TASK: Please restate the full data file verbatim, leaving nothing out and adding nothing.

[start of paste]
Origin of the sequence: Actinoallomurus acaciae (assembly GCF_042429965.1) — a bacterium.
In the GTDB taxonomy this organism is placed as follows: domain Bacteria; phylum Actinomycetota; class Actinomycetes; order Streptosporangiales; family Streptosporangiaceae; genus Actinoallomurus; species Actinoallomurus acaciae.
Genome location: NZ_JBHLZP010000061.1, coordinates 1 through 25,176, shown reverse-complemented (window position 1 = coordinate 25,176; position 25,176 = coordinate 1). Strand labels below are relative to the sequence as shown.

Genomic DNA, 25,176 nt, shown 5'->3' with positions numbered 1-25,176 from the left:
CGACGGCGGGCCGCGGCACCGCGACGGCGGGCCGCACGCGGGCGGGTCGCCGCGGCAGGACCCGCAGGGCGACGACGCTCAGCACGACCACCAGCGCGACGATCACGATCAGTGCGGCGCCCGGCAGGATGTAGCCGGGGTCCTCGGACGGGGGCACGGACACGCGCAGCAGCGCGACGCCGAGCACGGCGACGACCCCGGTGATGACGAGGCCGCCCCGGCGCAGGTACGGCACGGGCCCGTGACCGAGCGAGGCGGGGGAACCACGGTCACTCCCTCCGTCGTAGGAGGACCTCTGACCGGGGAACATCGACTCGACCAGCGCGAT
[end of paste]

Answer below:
Origin of the sequence: Actinoallomurus acaciae (assembly GCF_042429965.1) — a bacterium.
In the GTDB taxonomy this organism is placed as follows: domain Bacteria; phylum Actinomycetota; class Actinomycetes; order Streptosporangiales; family Streptosporangiaceae; genus Actinoallomurus; species Actinoallomurus acaciae.
Genome location: NZ_JBHLZP010000061.1, coordinates 1 through 25,176, shown reverse-complemented (window position 1 = coordinate 25,176; position 25,176 = coordinate 1). Strand labels below are relative to the sequence as shown.

Genomic DNA, 25,176 nt, shown 5'->3' with positions numbered 1-25,176 from the left:
CGACGGCGGGCCGCGGCACCGCGACGGCGGGCCGCACGCGGGCGGGTCGCCGCGGCAGGACCCGCAGGGCGACGACGCTCAGCACGACCACCAGCGCGACGATCACGATCAGTGCGGCGCCCGGCAGGATGTAGCCGGGGTCCTCGGACGGGGGCACGGACACGCGCAGCAGCGCGACGCCGAGCACGGCGACGACCCCGGTGATGACGAGGCCGCCCCGGCGCAGGTACGGCACGGGCCCGTGACCGAGCGAGGCGGGGGAACCACGGTCACTCCCTCCGTCGTAGGAGGACCTCTGACCGGGGAACATCGACTCGACCAGCGCGAT